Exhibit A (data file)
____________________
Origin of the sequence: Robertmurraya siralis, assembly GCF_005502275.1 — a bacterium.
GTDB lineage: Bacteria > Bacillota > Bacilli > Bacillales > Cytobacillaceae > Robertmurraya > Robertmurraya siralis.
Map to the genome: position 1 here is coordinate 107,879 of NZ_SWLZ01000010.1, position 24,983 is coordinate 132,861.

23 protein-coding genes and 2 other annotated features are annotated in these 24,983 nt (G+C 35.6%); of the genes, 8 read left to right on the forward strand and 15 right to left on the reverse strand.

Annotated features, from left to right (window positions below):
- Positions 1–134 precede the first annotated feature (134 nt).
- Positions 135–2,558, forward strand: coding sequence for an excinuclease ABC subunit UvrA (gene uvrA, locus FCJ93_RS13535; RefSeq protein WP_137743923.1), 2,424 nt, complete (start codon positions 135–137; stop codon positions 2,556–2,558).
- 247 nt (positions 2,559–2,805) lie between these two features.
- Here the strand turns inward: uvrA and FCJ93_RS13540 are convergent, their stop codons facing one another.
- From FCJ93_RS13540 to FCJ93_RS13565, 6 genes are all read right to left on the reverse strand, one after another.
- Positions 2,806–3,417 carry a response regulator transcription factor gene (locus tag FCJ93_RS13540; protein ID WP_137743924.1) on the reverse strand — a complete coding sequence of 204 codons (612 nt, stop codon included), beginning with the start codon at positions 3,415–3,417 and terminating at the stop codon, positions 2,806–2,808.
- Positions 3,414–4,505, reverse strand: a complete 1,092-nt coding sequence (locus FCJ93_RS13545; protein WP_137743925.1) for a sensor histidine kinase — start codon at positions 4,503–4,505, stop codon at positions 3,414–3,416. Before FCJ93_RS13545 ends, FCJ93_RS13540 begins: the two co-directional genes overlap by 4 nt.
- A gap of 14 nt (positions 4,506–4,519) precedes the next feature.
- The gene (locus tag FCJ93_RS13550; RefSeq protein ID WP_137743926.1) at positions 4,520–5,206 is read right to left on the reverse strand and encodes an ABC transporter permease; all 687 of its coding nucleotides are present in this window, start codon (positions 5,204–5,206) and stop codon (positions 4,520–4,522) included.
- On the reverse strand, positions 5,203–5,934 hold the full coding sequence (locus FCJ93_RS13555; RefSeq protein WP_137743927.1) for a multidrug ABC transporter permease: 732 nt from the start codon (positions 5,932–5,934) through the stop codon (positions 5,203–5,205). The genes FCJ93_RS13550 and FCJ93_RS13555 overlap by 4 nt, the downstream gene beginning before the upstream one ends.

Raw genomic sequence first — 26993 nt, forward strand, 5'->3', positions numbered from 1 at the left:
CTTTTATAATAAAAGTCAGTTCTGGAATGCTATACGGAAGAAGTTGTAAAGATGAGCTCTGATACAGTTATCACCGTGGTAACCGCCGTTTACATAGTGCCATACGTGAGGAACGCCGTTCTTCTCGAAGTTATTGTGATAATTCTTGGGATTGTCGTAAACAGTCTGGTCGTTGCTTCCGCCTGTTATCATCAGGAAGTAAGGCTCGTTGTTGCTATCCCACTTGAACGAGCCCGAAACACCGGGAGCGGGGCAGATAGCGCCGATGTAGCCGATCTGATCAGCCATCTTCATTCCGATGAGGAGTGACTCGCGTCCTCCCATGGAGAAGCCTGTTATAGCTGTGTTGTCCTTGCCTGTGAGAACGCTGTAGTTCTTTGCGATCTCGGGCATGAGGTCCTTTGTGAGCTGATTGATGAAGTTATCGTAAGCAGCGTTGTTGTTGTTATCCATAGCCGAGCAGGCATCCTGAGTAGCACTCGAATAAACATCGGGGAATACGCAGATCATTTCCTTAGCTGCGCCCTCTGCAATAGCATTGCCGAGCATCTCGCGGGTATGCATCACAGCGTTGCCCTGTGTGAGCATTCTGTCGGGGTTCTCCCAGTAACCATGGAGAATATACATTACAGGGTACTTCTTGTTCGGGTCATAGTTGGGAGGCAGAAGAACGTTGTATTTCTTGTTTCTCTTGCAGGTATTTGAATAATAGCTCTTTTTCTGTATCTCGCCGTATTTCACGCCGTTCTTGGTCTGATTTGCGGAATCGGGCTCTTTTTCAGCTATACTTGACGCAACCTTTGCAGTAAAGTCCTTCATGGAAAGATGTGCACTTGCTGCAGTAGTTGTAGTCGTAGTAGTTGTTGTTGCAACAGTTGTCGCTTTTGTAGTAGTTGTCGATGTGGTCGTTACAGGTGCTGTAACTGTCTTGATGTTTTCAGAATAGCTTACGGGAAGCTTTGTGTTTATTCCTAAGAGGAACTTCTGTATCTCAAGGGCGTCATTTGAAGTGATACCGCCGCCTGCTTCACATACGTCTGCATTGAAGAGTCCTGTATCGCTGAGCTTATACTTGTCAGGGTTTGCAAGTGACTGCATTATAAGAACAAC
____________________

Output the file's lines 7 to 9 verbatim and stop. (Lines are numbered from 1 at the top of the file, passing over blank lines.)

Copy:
- Positions 135–2,558, forward strand: coding sequence for an excinuclease ABC subunit UvrA (gene uvrA, locus FCJ93_RS13535; RefSeq protein WP_137743923.1), 2,424 nt, complete (start codon positions 135–137; stop codon positions 2,556–2,558).
- 247 nt (positions 2,559–2,805) lie between these two features.
- Here the strand turns inward: uvrA and FCJ93_RS13540 are convergent, their stop codons facing one another.